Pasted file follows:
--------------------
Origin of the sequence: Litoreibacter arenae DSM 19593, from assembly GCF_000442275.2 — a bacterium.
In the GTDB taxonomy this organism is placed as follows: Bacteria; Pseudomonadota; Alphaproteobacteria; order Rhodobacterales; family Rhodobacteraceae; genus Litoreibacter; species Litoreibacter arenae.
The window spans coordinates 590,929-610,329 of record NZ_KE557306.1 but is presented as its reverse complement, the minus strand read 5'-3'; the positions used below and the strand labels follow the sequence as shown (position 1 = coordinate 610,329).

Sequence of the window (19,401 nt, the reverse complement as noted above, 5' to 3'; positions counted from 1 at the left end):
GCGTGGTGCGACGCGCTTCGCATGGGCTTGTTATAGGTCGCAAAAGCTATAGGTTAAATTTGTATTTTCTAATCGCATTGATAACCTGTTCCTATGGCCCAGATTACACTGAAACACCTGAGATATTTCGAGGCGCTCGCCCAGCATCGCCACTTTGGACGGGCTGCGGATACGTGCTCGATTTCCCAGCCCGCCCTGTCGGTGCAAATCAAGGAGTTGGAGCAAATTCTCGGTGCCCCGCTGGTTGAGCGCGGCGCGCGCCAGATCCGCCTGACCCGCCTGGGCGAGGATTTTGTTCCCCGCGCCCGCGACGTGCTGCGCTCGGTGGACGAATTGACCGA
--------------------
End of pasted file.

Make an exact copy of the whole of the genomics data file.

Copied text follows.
Origin of the sequence: Litoreibacter arenae DSM 19593, from assembly GCF_000442275.2 — a bacterium.
In the GTDB taxonomy this organism is placed as follows: Bacteria; Pseudomonadota; Alphaproteobacteria; order Rhodobacterales; family Rhodobacteraceae; genus Litoreibacter; species Litoreibacter arenae.
The window spans coordinates 590,929-610,329 of record NZ_KE557306.1 but is presented as its reverse complement, the minus strand read 5'-3'; the positions used below and the strand labels follow the sequence as shown (position 1 = coordinate 610,329).

Sequence of the window (19,401 nt, the reverse complement as noted above, 5' to 3'; positions counted from 1 at the left end):
GCGTGGTGCGACGCGCTTCGCATGGGCTTGTTATAGGTCGCAAAAGCTATAGGTTAAATTTGTATTTTCTAATCGCATTGATAACCTGTTCCTATGGCCCAGATTACACTGAAACACCTGAGATATTTCGAGGCGCTCGCCCAGCATCGCCACTTTGGACGGGCTGCGGATACGTGCTCGATTTCCCAGCCCGCCCTGTCGGTGCAAATCAAGGAGTTGGAGCAAATTCTCGGTGCCCCGCTGGTTGAGCGCGGCGCGCGCCAGATCCGCCTGACCCGCCTGGGCGAGGATTTTGTTCCCCGCGCCCGCGACGTGCTGCGCTCGGTGGACGAATTGACCGA